The first word that I realized others might not know was teleport. None of the auto-spellcheckers I have used ever recognize teleport as a correctly spelled word  (And now I’ve confirmed that WordPress’s spellchecker doesn’t catch it either). Teleport is a word that means to instantly appear somewhere else. The transporter in Star Trek and apparating in Harry Potter are essentially both teleporting. The act of teleporting is called teleportation.

Campaign: A series of adventures that the players undertake, often with an underlying theme. My players are in a campaign where they fight a vampiric empire. The campaign before that was an attempt to prevent the establishment of the vampiric empire (they failed in the end). Prior to that they were fighting an evil death wizard (or necromancer since this is the blog post to teach you these words).

Campaign World: The main fantasy world in which a campaign takes place. My campaign world is based off Greek and Roman mythology and takes place in a place far to the east that the Greeks called Cimmeria.

Plane: There are often other worlds connected to the campaign world. These alternate dimensions are called planes. They appear as pools in some of the prequels to the Narnia series. The other worlds could be parallel dimensions or versions of heaven or hell, or anything else you can think of.

Cleric: A cleric is a person who devotes their life to religion. In English we often associate specific words with specific religions. A minister is Christian, a rabbi is Jewish, an iman is Muslim, etc. To avoid that confusion, D&D uses cleric to refer to priests of all gods and religions.

Encounter: A single conflict between the players and an adversary represented by the DM. These conflicts are often violent, but they don’t need to be. A diplomatic negotiation could also be an encounter.

Adventure: A string of encounters that have a unifying villain or objective. Adventures are composed of encounters and campaigns are composed of adventures. Campaigns can also have overarching villains and objectives, but the individual villains in each adventure will often change. You fight the henchmen before you fight the villain (Deatheaters before Voldemort in Harry Potter).

Experience: When the players defeat an encounter their characters are awarded experience points (EXP or XP). These are used to make their character stronger. They’re an important extrinsic reward in the game. A character’s power is defined by how much XP they have. If a character is more powerful then they can take on greater challenges. A hero could start off slaying orcs, gaining more experience til he is slaying giants and dragons.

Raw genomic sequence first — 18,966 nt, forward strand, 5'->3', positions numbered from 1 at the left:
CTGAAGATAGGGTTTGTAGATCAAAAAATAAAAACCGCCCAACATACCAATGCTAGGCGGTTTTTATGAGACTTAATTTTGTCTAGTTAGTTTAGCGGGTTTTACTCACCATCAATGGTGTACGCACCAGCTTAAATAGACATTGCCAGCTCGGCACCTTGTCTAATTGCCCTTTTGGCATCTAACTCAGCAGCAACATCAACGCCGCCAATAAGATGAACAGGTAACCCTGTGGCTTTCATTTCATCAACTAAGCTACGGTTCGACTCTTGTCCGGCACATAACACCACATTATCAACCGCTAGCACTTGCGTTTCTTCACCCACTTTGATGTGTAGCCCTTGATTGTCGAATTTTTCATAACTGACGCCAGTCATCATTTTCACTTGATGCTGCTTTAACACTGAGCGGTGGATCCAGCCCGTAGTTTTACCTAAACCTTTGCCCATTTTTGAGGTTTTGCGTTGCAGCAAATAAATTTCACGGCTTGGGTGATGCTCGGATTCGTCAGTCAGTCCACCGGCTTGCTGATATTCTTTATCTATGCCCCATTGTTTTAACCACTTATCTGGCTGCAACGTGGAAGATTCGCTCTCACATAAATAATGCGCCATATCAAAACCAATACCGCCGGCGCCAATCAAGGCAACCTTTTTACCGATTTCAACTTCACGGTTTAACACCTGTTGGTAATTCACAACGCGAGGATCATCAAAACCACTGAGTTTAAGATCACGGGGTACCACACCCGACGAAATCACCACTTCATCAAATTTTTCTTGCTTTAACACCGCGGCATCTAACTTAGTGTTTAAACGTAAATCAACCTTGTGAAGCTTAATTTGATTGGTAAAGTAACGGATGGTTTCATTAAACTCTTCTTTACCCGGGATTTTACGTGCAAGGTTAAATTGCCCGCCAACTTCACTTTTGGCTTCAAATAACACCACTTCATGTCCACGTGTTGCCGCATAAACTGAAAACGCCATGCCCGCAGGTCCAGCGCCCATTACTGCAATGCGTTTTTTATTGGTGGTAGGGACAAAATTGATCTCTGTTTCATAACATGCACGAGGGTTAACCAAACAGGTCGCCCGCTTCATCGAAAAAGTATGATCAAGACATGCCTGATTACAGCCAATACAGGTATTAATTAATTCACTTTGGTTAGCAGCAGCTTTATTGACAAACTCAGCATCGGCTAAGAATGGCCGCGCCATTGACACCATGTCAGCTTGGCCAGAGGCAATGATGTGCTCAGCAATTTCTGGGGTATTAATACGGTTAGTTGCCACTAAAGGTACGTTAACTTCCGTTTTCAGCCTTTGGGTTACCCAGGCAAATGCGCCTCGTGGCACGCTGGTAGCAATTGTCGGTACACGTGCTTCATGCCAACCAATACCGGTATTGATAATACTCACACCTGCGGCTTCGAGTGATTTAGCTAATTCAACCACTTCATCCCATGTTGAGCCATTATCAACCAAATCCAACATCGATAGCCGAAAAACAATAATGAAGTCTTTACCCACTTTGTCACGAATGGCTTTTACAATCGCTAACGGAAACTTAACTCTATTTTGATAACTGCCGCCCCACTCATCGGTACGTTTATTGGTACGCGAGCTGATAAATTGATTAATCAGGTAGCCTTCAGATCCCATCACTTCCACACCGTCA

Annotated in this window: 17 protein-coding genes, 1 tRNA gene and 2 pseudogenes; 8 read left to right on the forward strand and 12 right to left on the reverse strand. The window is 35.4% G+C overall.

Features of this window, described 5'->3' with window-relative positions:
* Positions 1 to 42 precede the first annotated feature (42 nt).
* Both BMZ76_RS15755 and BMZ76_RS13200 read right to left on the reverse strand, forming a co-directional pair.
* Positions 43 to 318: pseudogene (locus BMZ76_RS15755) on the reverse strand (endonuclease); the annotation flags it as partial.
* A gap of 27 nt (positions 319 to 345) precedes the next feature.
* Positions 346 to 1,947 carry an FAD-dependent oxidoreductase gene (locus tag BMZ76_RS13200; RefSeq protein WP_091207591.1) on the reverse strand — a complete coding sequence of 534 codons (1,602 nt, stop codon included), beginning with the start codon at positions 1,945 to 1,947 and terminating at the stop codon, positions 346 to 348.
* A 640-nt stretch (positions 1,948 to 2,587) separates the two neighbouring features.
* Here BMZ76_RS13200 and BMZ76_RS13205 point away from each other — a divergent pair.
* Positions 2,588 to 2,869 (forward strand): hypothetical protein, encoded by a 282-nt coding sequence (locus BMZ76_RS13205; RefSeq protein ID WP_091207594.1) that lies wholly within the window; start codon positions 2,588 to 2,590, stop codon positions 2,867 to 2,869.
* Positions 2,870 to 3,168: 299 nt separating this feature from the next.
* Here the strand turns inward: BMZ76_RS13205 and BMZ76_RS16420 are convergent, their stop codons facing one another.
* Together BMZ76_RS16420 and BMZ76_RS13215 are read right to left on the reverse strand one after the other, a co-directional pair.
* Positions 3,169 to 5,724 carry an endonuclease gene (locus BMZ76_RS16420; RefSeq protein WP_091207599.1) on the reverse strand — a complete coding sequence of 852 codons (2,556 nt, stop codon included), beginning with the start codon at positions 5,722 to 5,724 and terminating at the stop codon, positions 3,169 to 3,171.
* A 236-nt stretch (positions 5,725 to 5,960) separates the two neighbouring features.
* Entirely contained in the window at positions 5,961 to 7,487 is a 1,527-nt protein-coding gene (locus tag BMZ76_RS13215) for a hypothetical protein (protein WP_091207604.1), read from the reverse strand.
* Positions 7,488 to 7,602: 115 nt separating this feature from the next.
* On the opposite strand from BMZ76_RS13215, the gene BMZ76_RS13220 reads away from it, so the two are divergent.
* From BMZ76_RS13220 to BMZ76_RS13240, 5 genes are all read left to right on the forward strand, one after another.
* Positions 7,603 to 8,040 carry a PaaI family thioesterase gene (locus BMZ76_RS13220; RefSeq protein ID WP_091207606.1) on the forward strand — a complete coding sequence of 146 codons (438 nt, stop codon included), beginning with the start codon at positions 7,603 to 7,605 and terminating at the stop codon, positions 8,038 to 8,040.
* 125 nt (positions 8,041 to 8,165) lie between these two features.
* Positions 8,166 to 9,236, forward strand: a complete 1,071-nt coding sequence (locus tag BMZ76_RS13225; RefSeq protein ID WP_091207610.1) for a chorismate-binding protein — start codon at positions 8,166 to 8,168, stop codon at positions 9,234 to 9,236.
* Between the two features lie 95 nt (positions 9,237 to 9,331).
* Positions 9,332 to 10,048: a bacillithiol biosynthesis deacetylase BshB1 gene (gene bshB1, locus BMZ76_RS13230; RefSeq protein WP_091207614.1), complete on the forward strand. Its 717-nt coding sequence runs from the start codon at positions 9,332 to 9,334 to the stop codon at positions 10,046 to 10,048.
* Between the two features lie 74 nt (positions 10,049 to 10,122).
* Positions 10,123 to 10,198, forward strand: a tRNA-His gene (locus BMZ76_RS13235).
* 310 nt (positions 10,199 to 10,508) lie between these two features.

Level: As characters gain more experience they increase in level. Each level has a set amount of XP required to reach it. Thus power increases in a stepwise fashion. More and more XP is needed for the higher levels. D&D levels typically range from 1-20.

System: D&D is the most well known pen and paper roleplaying game, but its not the only one. Many others exist and most have their own acronyms as well. Generic Universal RolePlaying System (GURPS) favors realism over the fantastical heroism of D&D. Call of Cthulu (CoC) simulates the Lovecraftian horror genre instead of high fantasy. Star Wars is for science fiction and World of Darkness (WoD) is for playing in a world of vampires and werewolves. D&D is the flagship of roleplaying games, but it probably has less than half the overall market share within the business. The rules of D&D and the rules of all its competitors are called roleplaying systems.

Edition: All these roleplaying systems have different editions. D&D is about to release its 5th edition. I believe GURPS is on its 4th now. WoD is on its 2nd edition. My friends and I started off playing 2nd edition D&D and switched to 3.0 and then 3.5 when they came out. We became entrenched in 3.5 and never switched to 4th edition (4E) and are only considering it now. This unwillingness to change leads to what are called edition wars in D&D. Different groups will argue that their system or edition is far superior to any other. It’s a snobbish elitism that exists in any hobby from beer drinking to bird watching.

Class: A character in D&D must pick a class to decide what powers they have access to. Wizards can cast powerful spells, but can’t fight very well. Fighters can swing a sword, but they can’t sneak into buildings. Rogues can sneak around and lie to people convincingly, but they can’t heal wounds. Clerics can heal wounds and cast some of the weaker spells, but not the more powerful ones. The wizard, fighter, rogue, and cleric make up the 4 basic class types in D&D. Each character must be one of these classes or a variation on them. Each level a character has is in one of these classes. A character could have all of their levels in one class or spread them out as much as they like between the many variations on the basic four.

Race: Players pick a race or species when they first create their character. The basic races are human, elf, dwarf, halfling, half-orc, gnome, and half-elf,  but there are many more. Each race gives a character a few small bonuses and penalties along with a set of typical physical features to choose from and a racial history to assist in writing a character’s backstory.

Skills: Characters have a few things they are good at. This could be something like cooking, playing an instrument, climbing, or using magical items. Most if not all roleplaying systems have skills.

Feats: Feats give a character additional options or bonuses beyond what their race, class, and skills give. A character gets one feat every three levels. Feats are unique to D&D. A feat could be something like the ability to create magic items, running for long distances without tiring, or using one weapon much better than any other.

That’s enough for now! With this info you’ll be able to understand my future posts on D&D a little better.

-Mister Ed